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Cristina Vela Delfa, professor of the Spanish Language department at the Faculty of Social, Legal and Communication Sciences of the University of Valladolid and author of the book also has an influence on formality. Communication by email. Discursive analysis of digital correspondence (Iberoamericana Vervuert, 2021). “When compared to other non-digital texts, email leans towards informality; on the other hand, compared to other digital texts, it is the most formal of them all ”, he explains.

This does not mean that it is not possible to be informal by email, where you can add up to emojis, but little by little its use has shifted towards that register. But we use few emojis in the mails, among other things, for a usability issue, explains Agnese Sampietro, PhD in Linguistics from the University of Valencia, postdoctoral researcher at the Universitat Jaume I and author of a thesis on emoticons and emojis. “If I type an email with my computer and enter emojis It is not as easy as in WhatsApp, because I will not do it ”. In addition, he adds that we are creatures of habit and that, as we are not used to using the emojis in emails, we don’t. “Furthermore, WhatsApp messages are shorter, more like dialogue, while emails tend to be longer and more like written genres, such as letters,” he explains.

Finally, Elisenda Ardèvol also adds that instant messaging makes us feel always connected and “we do not feel the need to write to our loved ones even if they are far away, since we know that we can keep track of their daily activity through the mobile phone ”.

Do we miss out on leaving emails personal?

Anyone who’s had a lot of personal email correspondence knows that if they didn’t delete their archive or lost their account, they can access those old emails with a simple search. That record, more complicated in WhatsApp, is one of the things that Lorena Durán likes the most. “I keep with a lot of affection those folders emails. It makes me very funny to read them and see how we saw things and how we see them now, ”he says. She says she still prefers to type those longer texts on a computer keyboard than on a phone. “I think it also generates less invasion. I feel more comfortable writing a emailIt seems more personal to me ”, he indicates.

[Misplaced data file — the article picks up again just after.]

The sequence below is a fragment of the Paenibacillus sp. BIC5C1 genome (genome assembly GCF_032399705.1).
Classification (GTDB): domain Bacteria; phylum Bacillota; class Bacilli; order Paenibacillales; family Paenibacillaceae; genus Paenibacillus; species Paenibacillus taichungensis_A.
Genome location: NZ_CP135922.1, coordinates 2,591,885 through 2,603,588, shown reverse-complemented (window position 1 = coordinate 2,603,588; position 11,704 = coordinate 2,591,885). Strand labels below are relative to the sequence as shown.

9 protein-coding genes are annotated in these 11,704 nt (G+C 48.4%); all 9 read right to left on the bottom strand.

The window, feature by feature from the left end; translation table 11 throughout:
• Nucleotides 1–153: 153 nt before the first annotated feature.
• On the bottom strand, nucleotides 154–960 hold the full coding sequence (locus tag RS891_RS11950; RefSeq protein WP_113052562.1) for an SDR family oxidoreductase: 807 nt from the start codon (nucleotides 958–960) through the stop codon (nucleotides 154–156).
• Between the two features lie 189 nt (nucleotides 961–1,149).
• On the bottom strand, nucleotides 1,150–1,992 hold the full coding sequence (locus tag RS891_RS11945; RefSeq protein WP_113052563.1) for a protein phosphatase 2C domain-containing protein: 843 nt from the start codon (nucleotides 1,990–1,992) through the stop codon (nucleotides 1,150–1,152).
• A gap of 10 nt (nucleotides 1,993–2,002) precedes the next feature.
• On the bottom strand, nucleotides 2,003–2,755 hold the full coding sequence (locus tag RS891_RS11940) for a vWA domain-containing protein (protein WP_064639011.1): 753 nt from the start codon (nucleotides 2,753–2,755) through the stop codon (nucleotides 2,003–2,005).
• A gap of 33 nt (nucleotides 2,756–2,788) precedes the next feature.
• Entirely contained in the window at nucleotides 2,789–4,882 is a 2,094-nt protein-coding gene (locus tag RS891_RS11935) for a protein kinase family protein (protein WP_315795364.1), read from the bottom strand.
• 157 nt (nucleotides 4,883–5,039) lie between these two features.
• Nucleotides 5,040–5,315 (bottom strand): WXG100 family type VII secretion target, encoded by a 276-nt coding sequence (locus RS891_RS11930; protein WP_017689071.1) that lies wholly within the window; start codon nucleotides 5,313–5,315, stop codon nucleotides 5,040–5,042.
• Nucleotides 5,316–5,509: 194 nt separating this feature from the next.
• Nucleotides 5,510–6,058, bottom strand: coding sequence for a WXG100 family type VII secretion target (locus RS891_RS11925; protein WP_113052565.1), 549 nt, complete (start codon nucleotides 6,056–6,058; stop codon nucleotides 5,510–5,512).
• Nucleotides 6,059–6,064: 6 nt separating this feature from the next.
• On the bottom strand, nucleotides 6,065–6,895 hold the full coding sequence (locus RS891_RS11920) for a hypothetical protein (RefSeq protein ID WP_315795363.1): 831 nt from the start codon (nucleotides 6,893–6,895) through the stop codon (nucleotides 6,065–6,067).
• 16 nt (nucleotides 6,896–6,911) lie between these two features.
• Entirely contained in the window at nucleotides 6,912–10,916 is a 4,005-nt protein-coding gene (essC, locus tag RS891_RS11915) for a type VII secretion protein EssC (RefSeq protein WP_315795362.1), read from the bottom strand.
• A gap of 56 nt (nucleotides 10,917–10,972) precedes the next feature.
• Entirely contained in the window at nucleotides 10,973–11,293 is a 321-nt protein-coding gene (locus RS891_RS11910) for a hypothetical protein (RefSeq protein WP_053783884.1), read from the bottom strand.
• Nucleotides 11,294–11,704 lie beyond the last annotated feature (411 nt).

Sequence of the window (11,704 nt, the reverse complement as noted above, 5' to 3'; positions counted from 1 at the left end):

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What Adriana Ponte-Guide misses the most of those mails, which in his case began to disappear in 2009 (year in which WhatsApp was also born), is the depth. “They talked about feelings, situations were described, opinions were asked about the facts of the families, the countries, the cultures of those who were far away,” he recalls. He also especially valued that “they responded with time, thinking each word and each phrase, intuiting how the other would take it.”

Cristina Vela Delfa believes that, in part, we have that feeling of depth and pause in contrast to the maelstrom of the rest of our digital lives. “Given the explosion and interactivity of social networks, the feeling of intimacy generated by the tranquility of the home, of the personal computer, from which a good part of the emails are written, in the face of massive access to social networks through the telephone, strengthens its reflective and intimate dimension ”, he reflects.

However, all this nostalgia is only possible for those who lived that golden age of email and filled it with mails personal. The youngest continue to write messages of love, but in other ways. Where are the love letters now? Juana Rubio-Romero admits that she doesn’t know, but she has an intuition. “I think on Instagram or WhatsApp. I don’t think they’re going to send a love letter for mail. The mail it is an absolutely formal means of communication ”, he insists. “It is not conversational. Neither love nor anything, email is an anachronism for them ”.

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George Holan

George Holan is chief editor at Plainsmen Post and has articles published in many notable publications in the last decade.